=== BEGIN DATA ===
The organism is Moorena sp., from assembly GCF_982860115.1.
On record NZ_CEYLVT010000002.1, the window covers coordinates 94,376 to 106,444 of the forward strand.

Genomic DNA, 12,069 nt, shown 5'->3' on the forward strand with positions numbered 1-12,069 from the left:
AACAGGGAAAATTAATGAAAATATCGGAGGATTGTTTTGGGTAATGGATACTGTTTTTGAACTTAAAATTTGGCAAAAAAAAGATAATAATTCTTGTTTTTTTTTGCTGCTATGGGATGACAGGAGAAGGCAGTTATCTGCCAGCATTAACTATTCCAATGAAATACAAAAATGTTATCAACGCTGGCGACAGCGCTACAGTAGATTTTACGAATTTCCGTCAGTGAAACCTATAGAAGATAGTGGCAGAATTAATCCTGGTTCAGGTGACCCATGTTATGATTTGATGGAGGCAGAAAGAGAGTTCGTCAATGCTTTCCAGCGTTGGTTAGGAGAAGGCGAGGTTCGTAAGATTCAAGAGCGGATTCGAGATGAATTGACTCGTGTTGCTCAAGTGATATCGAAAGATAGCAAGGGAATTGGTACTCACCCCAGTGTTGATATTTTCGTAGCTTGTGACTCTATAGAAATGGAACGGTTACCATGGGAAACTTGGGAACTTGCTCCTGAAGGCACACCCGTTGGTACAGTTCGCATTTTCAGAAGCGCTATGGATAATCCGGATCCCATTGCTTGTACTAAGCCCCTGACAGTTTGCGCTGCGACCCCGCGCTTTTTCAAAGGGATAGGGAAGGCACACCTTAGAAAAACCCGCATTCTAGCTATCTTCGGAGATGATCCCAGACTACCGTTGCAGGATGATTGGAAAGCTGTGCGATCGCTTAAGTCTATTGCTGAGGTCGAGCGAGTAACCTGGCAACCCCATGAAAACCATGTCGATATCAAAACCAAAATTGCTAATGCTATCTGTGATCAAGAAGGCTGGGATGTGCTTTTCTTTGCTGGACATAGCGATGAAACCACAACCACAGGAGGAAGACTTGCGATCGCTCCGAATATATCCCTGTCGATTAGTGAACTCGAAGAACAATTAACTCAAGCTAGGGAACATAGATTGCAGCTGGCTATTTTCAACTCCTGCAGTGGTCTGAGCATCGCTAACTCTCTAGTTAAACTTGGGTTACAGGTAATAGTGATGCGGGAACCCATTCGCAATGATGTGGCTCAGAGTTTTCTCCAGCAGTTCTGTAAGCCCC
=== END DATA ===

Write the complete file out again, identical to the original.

The organism is Moorena sp., from assembly GCF_982860115.1.
On record NZ_CEYLVT010000002.1, the window covers coordinates 94,376 to 106,444 of the forward strand.

Genomic DNA, 12,069 nt, shown 5'->3' on the forward strand with positions numbered 1-12,069 from the left:
AACAGGGAAAATTAATGAAAATATCGGAGGATTGTTTTGGGTAATGGATACTGTTTTTGAACTTAAAATTTGGCAAAAAAAAGATAATAATTCTTGTTTTTTTTTGCTGCTATGGGATGACAGGAGAAGGCAGTTATCTGCCAGCATTAACTATTCCAATGAAATACAAAAATGTTATCAACGCTGGCGACAGCGCTACAGTAGATTTTACGAATTTCCGTCAGTGAAACCTATAGAAGATAGTGGCAGAATTAATCCTGGTTCAGGTGACCCATGTTATGATTTGATGGAGGCAGAAAGAGAGTTCGTCAATGCTTTCCAGCGTTGGTTAGGAGAAGGCGAGGTTCGTAAGATTCAAGAGCGGATTCGAGATGAATTGACTCGTGTTGCTCAAGTGATATCGAAAGATAGCAAGGGAATTGGTACTCACCCCAGTGTTGATATTTTCGTAGCTTGTGACTCTATAGAAATGGAACGGTTACCATGGGAAACTTGGGAACTTGCTCCTGAAGGCACACCCGTTGGTACAGTTCGCATTTTCAGAAGCGCTATGGATAATCCGGATCCCATTGCTTGTACTAAGCCCCTGACAGTTTGCGCTGCGACCCCGCGCTTTTTCAAAGGGATAGGGAAGGCACACCTTAGAAAAACCCGCATTCTAGCTATCTTCGGAGATGATCCCAGACTACCGTTGCAGGATGATTGGAAAGCTGTGCGATCGCTTAAGTCTATTGCTGAGGTCGAGCGAGTAACCTGGCAACCCCATGAAAACCATGTCGATATCAAAACCAAAATTGCTAATGCTATCTGTGATCAAGAAGGCTGGGATGTGCTTTTCTTTGCTGGACATAGCGATGAAACCACAACCACAGGAGGAAGACTTGCGATCGCTCCGAATATATCCCTGTCGATTAGTGAACTCGAAGAACAATTAACTCAAGCTAGGGAACATAGATTGCAGCTGGCTATTTTCAACTCCTGCAGTGGTCTGAGCATCGCTAACTCTCTAGTTAAACTTGGGTTACAGGTAATAGTGATGCGGGAACCCATTCGCAATGATGTGGCTCAGAGTTTTCTCCAGCAGTTCTGTAAGCCCC